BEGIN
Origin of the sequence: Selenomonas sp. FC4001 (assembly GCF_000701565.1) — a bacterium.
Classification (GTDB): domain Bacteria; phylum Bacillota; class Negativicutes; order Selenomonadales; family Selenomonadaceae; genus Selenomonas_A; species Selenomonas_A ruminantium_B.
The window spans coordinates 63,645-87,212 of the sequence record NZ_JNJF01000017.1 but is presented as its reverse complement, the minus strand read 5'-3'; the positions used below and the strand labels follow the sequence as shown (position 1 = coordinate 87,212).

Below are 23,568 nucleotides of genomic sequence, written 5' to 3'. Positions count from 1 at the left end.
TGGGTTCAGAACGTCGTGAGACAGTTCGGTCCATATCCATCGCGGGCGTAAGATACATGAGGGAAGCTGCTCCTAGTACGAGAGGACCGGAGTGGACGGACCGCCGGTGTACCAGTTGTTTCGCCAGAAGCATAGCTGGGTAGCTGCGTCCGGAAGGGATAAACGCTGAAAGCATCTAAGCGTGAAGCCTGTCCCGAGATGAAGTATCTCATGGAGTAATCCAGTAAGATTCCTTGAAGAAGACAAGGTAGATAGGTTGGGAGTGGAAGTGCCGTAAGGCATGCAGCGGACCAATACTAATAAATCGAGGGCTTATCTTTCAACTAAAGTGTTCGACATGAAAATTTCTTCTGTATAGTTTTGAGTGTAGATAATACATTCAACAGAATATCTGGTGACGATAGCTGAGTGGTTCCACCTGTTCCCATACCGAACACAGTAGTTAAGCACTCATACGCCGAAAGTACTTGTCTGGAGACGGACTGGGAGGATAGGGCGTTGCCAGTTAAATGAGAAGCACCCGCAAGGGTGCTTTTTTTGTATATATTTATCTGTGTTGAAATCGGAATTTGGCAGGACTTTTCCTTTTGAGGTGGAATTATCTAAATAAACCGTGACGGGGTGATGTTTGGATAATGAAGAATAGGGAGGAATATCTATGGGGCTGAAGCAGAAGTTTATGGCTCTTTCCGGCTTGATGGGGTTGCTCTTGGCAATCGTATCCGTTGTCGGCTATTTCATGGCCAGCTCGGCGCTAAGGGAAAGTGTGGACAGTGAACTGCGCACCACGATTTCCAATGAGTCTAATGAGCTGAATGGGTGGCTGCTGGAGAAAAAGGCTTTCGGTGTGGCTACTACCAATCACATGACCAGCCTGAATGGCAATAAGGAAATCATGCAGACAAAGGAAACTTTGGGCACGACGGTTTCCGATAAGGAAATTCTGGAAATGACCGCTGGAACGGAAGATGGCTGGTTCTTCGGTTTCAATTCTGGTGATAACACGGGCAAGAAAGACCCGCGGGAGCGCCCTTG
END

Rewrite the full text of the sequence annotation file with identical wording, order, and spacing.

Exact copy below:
Origin of the sequence: Selenomonas sp. FC4001 (assembly GCF_000701565.1) — a bacterium.
Classification (GTDB): domain Bacteria; phylum Bacillota; class Negativicutes; order Selenomonadales; family Selenomonadaceae; genus Selenomonas_A; species Selenomonas_A ruminantium_B.
The window spans coordinates 63,645-87,212 of the sequence record NZ_JNJF01000017.1 but is presented as its reverse complement, the minus strand read 5'-3'; the positions used below and the strand labels follow the sequence as shown (position 1 = coordinate 87,212).

Below are 23,568 nucleotides of genomic sequence, written 5' to 3'. Positions count from 1 at the left end.
TGGGTTCAGAACGTCGTGAGACAGTTCGGTCCATATCCATCGCGGGCGTAAGATACATGAGGGAAGCTGCTCCTAGTACGAGAGGACCGGAGTGGACGGACCGCCGGTGTACCAGTTGTTTCGCCAGAAGCATAGCTGGGTAGCTGCGTCCGGAAGGGATAAACGCTGAAAGCATCTAAGCGTGAAGCCTGTCCCGAGATGAAGTATCTCATGGAGTAATCCAGTAAGATTCCTTGAAGAAGACAAGGTAGATAGGTTGGGAGTGGAAGTGCCGTAAGGCATGCAGCGGACCAATACTAATAAATCGAGGGCTTATCTTTCAACTAAAGTGTTCGACATGAAAATTTCTTCTGTATAGTTTTGAGTGTAGATAATACATTCAACAGAATATCTGGTGACGATAGCTGAGTGGTTCCACCTGTTCCCATACCGAACACAGTAGTTAAGCACTCATACGCCGAAAGTACTTGTCTGGAGACGGACTGGGAGGATAGGGCGTTGCCAGTTAAATGAGAAGCACCCGCAAGGGTGCTTTTTTTGTATATATTTATCTGTGTTGAAATCGGAATTTGGCAGGACTTTTCCTTTTGAGGTGGAATTATCTAAATAAACCGTGACGGGGTGATGTTTGGATAATGAAGAATAGGGAGGAATATCTATGGGGCTGAAGCAGAAGTTTATGGCTCTTTCCGGCTTGATGGGGTTGCTCTTGGCAATCGTATCCGTTGTCGGCTATTTCATGGCCAGCTCGGCGCTAAGGGAAAGTGTGGACAGTGAACTGCGCACCACGATTTCCAATGAGTCTAATGAGCTGAATGGGTGGCTGCTGGAGAAAAAGGCTTTCGGTGTGGCTACTACCAATCACATGACCAGCCTGAATGGCAATAAGGAAATCATGCAGACAAAGGAAACTTTGGGCACGACGGTTTCCGATAAGGAAATTCTGGAAATGACCGCTGGAACGGAAGATGGCTGGTTCTTCGGTTTCAATTCTGGTGATAACACGGGCAAGAAAGACCCGCGGGAGCGCCCTTG